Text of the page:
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Experts weigh in on top pediatric concerns a year into pandemic

February 22, 2021













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Partnerships with schools and community groups plus more supports for children and families are needed to help youths impacted by the pandemic that has stretched on for a year. Those were among recommendations of experts who took part in a recent AAP virtual town hall panel discussion.

Addressing “What’s Happening to the Children?” the speakers shared views on the types of supports necessary to address lingering — and worsening — social drivers. Mental health, academic under-achievement, food and housing insecurity, racial discrimination and obesity were top of mind, they said.

Most children are less impacted by the infectious complications of COVID-19 but disproportionately affected by the other impacts, AAP President Lee Savio Beers, M.D., FAAP, said as she kicked off the discussion.

The panel featured Ihuoma Eneli, M.D., M.S., FAAP, professor of pediatrics at The Ohio State University and director of the Center for Healthy Weight at Nationwide Children’s Hospital; Kimberly Gayle Montez, M.D., M.P.H., FAAP, assistant professor of pediatrics and associate director of Integrating Special Populations, Maya Angelou Center for Health Equity at Wake Forest School of Medicine; and Sonja O’Leary, M.D., FAAP, assistant professor of pediatrics at University of Colorado School of Medicine and medical director of Denver Health’s School-based Health Centers. AAP chief population health officer Anne R. Edwards, M.D., FAAP, moderated the discussion. 

Food insecurity had just started to improve in her clinic before the pandemic hit, Dr. Montez said. Some surveys now show that rates during the pandemic doubled in households with children. She is, however, encouraged by recent federal investments in nutrition programs. 

Housing insecurity affects not only homeless populations but also those paying unsustainably large portions of their income on housing, Dr. Eneli said. 

Dr. O’Leary, chair-elect of the AAP Council on School Health Executive Committee, is concerned about the educational attainment of students. In one of the schools in her network of 18 school-based health centers, Dr. O’Leary said she heard that 70% of high school seniors were not on track to graduate on time because of missed schoolwork. Some older teens are responsible for helping younger siblings with class work and may be holding jobs — even full time.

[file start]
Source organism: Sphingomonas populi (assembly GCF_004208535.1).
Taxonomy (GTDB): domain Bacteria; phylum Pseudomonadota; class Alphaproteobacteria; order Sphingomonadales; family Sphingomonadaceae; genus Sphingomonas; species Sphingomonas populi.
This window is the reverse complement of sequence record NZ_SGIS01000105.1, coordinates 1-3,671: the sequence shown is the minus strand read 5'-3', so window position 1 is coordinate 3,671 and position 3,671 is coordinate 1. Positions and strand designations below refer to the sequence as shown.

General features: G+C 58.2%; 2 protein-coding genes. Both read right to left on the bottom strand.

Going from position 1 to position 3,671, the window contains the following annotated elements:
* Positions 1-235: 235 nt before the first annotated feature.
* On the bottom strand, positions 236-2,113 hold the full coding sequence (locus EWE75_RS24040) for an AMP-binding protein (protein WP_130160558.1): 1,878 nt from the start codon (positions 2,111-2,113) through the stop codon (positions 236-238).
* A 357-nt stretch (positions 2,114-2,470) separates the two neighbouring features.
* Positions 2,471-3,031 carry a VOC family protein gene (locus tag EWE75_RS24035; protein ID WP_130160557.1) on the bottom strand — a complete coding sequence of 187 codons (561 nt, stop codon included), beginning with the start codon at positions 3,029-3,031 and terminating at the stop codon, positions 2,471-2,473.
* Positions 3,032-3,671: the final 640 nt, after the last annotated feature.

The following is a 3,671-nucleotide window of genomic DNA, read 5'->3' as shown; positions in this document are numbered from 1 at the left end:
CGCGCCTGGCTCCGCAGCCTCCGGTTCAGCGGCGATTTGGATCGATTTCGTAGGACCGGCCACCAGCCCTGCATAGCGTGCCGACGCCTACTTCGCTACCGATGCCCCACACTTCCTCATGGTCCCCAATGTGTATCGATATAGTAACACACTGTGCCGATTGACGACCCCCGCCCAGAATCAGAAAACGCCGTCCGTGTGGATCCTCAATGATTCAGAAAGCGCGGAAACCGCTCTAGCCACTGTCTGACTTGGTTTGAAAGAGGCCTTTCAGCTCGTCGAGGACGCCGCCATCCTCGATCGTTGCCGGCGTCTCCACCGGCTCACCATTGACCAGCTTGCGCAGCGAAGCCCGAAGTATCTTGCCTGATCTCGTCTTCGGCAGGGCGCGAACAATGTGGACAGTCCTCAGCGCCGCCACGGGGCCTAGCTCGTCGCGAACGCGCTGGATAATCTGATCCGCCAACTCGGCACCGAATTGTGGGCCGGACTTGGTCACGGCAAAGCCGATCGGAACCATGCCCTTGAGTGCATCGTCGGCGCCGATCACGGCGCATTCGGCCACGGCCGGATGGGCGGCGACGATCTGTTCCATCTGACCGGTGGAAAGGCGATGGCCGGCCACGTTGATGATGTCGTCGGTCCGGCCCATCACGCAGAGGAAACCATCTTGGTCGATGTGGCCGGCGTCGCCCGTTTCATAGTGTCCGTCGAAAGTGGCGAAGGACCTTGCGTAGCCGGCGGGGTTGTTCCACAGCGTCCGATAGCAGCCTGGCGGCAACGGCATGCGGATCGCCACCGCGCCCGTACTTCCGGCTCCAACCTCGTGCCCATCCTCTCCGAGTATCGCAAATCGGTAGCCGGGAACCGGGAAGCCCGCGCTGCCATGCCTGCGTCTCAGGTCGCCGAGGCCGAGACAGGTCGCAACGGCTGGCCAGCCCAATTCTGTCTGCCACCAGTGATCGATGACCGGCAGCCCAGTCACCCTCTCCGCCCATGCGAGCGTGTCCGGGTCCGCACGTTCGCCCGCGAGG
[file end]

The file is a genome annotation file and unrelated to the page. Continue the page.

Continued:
Dr. O’Leary advises older teens with school problems to meet with their counselors to discuss how to graduate on time. She suggested pediatricians develop partnerships with schools and other community agencies, and advocate for increased funding for summer school and pre-college programs that help students graduate on time.

Dr. Montez, vice chair of the AAP Council on Community Pediatrics Executive Committee, talked about screening all patients for social challenges, especially since many physical complaints can be traced to stressful environments. She is a proponent of integrating behavioral health in practices where it is feasible. 

Dr. Eneli said she was “struck by how much that’s not going right is tied to the family dynamics.” COVID has shown pediatricians the importance of improving behavioral counseling as well as communication skills. 

Childhood obesity is another ongoing issue. With shelter-in-place and remote learning, physical activity levels have fallen, said Dr. Eneli, associate director of the AAP Institute for Healthy Childhood Weight. In addition, chronic stress triggers responses in the body that can negatively impact weight regulation. Modeling studies predict at least a 3%-4% weight gain in children during the pandemic.

“In our own network, when we’ve looked at kids over a three- to six-month period, we’re seeing about one in five of them can gain up to 11 pounds …” she said. 

She recommended that pediatricians advise parents to address the “low-hanging fruit,” such as replacing sugar-sweetened beverages with alternatives. Pediatricians also can provide flyers with nutrition information such as healthy snacks. 

Dr. Montez concluded that pediatricians are “amazing advocates, and I think at this time it’s really (important to) lift up our expertise,” especially on the need to dismantle racism and for policies that lift families out of poverty.

“I think for us, that’s part of the core of being a pediatrician is that voice for children, and … with families as partners,” Dr. Edwards said. “I have optimism for what we can do together for our children and families.”

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